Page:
commands are executed by intelli the 16 colors, 320-by-200 resolu UNdoes whatever was done last!
gent but unreliable offspring. With tion and multi-screen memory It's easy to see why the kids at our
this in mind, 1 was understandably capability of the Commodore 64. house had quite a fight on their
enthusiastic when I heard about Even if this program used a joy hands when they wanted to put
the KoalaPad™, a computer "touch stick (joysticks seem cumbersome the KoalaPad through its paces—
tablet" produced and marketed after just one session with Koala), at least for the first few weeks.
by Koala Technologies Corpo the key board or a light pen, it The program that comes
ration in Los Altos, California. would still be way ahead of the with the VIC 20 version of the
When I read about the KoalaPad competition. The clarity and sharp KoalaPad, Dancing Bear, is an
my first reaction was to imagine ness of pictures made with the excellent example of how devices
how children might respond to it. K Painter are truly awesome. like Koala may change the way
I felt that if this thing was all it was The KoalaPad with Koala that children interact with the
cracked up to be—sketch pad, Painter has features that, as far computer. This multi-faceted
custom keyboard, controller for as I know, are found only on learning game comes with an
games and applications software $5,000.00 dedicated graphics overlay for the KoalaPad that has
—it would be a wonderful way terminals or color micros costing pictures of the dancing bear's
for young children to learn to as much. It is frankly heartwarm arms, legs, head, etc. In one mode
operate computers. For the three ing to see the Commodore 64 of the program, the child touches
to seven year-old set, using Koala performing feats such as "mirror" these parts in a sequence he or she

82 COMMODORE: POWER/PLAY Spring 19S4


designs and the resulting dance Probably the most comfortable software for the Koala that will
steps are then animated on the way to use Koala is to rest it on match—or exceed—the quality of
VIC's screen. Every child (or your knee or lap, steadying it with K Painter and Dancing Bear, lean
adult!) that I have seen use this one hand and operating it with envision no area of computing that
program has become immediately the other. Our family really ap could not benefit from using the
enchanted with it. Why? Of course preciated the small, easily manip Koala as a controller—business
the excellent graphics and music ulated design, since at least three applications to fast action games.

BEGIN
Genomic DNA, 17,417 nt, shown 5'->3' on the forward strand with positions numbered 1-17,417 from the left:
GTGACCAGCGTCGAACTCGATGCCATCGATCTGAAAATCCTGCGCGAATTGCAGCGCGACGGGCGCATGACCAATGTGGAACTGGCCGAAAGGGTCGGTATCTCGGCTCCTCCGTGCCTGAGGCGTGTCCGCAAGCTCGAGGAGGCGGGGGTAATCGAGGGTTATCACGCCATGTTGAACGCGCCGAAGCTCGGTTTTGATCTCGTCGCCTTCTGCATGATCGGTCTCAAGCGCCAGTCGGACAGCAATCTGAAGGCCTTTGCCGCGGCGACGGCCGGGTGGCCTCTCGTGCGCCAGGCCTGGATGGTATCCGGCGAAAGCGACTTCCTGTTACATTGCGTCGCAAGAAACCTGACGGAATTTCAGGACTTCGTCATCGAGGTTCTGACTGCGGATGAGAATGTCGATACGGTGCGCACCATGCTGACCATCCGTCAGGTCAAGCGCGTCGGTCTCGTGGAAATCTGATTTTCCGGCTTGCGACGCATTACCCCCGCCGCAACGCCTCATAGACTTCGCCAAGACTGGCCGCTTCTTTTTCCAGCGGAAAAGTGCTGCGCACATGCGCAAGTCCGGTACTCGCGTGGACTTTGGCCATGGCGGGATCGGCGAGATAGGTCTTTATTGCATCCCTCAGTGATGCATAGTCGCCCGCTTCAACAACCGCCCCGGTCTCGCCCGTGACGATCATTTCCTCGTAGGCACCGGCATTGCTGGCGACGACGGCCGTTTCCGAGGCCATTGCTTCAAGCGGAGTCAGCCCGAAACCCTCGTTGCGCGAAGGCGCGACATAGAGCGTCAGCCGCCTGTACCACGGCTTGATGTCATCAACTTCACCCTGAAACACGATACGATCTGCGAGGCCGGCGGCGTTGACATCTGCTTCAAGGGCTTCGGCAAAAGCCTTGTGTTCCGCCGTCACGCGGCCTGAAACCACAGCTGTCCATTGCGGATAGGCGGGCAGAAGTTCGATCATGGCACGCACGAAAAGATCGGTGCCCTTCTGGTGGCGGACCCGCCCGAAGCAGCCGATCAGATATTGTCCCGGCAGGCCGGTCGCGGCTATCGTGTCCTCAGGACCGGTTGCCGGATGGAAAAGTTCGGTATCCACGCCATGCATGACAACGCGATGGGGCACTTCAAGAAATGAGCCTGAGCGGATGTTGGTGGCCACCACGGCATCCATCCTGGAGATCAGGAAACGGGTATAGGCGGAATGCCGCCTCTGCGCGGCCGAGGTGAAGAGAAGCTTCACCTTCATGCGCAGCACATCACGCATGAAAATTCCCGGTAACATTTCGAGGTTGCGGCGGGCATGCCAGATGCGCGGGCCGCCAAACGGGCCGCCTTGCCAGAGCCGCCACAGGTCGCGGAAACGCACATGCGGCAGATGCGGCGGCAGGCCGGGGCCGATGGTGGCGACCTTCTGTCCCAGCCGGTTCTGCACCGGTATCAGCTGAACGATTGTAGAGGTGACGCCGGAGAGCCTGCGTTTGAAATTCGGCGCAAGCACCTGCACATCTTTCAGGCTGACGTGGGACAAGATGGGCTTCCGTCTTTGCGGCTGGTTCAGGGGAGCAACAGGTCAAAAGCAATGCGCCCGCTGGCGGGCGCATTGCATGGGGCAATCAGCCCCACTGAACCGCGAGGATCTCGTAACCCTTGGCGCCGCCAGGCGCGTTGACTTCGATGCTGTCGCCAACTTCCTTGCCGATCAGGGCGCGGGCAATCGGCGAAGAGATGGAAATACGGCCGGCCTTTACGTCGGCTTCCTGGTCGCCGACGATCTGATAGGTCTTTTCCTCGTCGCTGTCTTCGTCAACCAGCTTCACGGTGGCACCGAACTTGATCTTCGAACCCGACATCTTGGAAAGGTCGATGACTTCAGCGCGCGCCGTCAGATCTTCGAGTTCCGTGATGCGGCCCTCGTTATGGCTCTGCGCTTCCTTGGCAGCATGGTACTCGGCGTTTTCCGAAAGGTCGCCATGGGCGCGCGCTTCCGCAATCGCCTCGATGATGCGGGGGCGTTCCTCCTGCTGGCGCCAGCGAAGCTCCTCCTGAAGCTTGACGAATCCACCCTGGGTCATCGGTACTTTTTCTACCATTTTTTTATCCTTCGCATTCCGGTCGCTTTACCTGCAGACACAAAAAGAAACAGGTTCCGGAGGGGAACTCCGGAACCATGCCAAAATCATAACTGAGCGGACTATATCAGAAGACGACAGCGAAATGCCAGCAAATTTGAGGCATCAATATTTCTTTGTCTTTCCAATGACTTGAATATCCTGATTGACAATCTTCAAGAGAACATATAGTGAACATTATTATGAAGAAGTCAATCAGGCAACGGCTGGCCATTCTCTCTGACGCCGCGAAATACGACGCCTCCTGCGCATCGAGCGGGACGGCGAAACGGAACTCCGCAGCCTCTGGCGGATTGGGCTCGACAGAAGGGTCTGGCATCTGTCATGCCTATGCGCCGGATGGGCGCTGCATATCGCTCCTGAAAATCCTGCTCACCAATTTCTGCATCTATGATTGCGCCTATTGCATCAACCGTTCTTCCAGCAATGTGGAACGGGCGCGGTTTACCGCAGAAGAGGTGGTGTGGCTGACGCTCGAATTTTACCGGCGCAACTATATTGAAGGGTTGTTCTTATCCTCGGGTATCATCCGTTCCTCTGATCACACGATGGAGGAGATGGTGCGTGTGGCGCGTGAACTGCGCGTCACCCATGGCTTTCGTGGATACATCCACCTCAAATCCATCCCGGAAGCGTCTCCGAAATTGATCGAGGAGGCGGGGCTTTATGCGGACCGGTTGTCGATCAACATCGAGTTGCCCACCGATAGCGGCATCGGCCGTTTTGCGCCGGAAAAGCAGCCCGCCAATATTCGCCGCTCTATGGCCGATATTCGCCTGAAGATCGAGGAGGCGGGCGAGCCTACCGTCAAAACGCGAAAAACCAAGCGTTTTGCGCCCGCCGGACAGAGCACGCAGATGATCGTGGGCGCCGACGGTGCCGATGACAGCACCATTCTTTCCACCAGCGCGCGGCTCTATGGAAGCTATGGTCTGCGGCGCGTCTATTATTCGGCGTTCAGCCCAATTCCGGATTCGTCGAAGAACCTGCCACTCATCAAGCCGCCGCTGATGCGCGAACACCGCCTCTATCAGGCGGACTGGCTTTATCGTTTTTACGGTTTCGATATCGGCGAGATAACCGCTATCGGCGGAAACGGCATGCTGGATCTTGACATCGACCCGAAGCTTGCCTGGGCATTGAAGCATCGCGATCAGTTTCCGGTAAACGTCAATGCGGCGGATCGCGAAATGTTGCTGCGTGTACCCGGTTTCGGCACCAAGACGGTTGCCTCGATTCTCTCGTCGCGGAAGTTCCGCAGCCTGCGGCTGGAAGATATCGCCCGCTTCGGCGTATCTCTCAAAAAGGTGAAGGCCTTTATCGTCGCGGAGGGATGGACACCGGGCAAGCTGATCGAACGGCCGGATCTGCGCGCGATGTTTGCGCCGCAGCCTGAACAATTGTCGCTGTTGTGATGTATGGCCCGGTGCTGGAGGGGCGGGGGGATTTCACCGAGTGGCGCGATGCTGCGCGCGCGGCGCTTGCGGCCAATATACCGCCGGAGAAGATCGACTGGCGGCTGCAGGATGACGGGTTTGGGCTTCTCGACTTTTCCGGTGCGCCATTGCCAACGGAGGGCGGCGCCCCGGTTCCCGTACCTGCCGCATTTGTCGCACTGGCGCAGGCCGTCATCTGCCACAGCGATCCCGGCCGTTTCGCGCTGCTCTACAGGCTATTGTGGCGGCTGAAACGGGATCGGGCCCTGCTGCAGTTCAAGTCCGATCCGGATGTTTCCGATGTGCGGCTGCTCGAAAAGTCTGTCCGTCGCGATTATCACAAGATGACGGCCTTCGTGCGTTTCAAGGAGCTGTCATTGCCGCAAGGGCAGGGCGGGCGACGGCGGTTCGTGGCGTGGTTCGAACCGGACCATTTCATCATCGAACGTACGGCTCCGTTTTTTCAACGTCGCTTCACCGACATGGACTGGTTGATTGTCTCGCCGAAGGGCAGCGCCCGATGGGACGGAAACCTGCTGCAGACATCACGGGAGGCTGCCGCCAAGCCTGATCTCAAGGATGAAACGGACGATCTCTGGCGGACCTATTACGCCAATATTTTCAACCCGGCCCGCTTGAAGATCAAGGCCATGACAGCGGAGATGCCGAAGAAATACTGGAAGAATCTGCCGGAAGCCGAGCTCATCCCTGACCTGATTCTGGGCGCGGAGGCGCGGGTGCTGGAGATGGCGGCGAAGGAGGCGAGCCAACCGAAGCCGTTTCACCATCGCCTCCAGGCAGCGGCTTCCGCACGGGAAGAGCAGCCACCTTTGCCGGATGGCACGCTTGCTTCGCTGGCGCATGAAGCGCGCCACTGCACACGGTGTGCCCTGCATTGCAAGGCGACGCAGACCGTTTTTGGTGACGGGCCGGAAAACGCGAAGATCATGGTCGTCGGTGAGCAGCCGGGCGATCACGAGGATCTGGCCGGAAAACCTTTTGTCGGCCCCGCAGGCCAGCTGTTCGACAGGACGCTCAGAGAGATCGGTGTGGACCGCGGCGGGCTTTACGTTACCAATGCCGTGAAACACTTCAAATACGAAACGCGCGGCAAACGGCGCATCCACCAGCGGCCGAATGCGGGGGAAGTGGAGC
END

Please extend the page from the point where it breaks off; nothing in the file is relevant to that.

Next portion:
may have something to do with its of us (myself not included, alas) I'm sure people are working on
popularity, but I firmly believe that have small knees, laps and hands. Koalagrams (Bearware?) to
the Koala makes the interaction The design and material both seem enhance them all, and maybe
between user and computer very tough as nails—nothing used by even a few applications no one
... 1 think that "natural" would be kids at our house would survive else has thought of yet!
the correct word. The computer for long if it weren't. The only Koala was designed and pa
term that 1 have heard applied is cautionary note is in reference tented by a very imaginative fellow
"transparent"—not a bad word, to using sharp objects in place indeed—Dr. David Thornburg,
since using the KoalaPad is so of the stylus; apparently this can whose name was familiar to me
simple. It almost seems that you damage the surface of the pad. from his excellent "Friends of the
are thinking information onto That's the hardware folks—a Turtle" columns in COMPUTE!
the screen. neat little bundle of power that can magazine. He is also the author of
You may have noticed by now move mountains with the right Every Kid's First Book of Robots
that the lion's share of this article software loaded in. The software and Computers, a favorite at our
has talked about the software as for the 64 comes exclusively on house for some time now.
sociated with the KoalaPad, rather disk at this time, but Dancing Bear I called David in California to
than the hardware—fora very for the VIC is on cartridge. ask about the Koala, somehow
good reason. No hardware, be it In addition to the software I mastering the shyness that always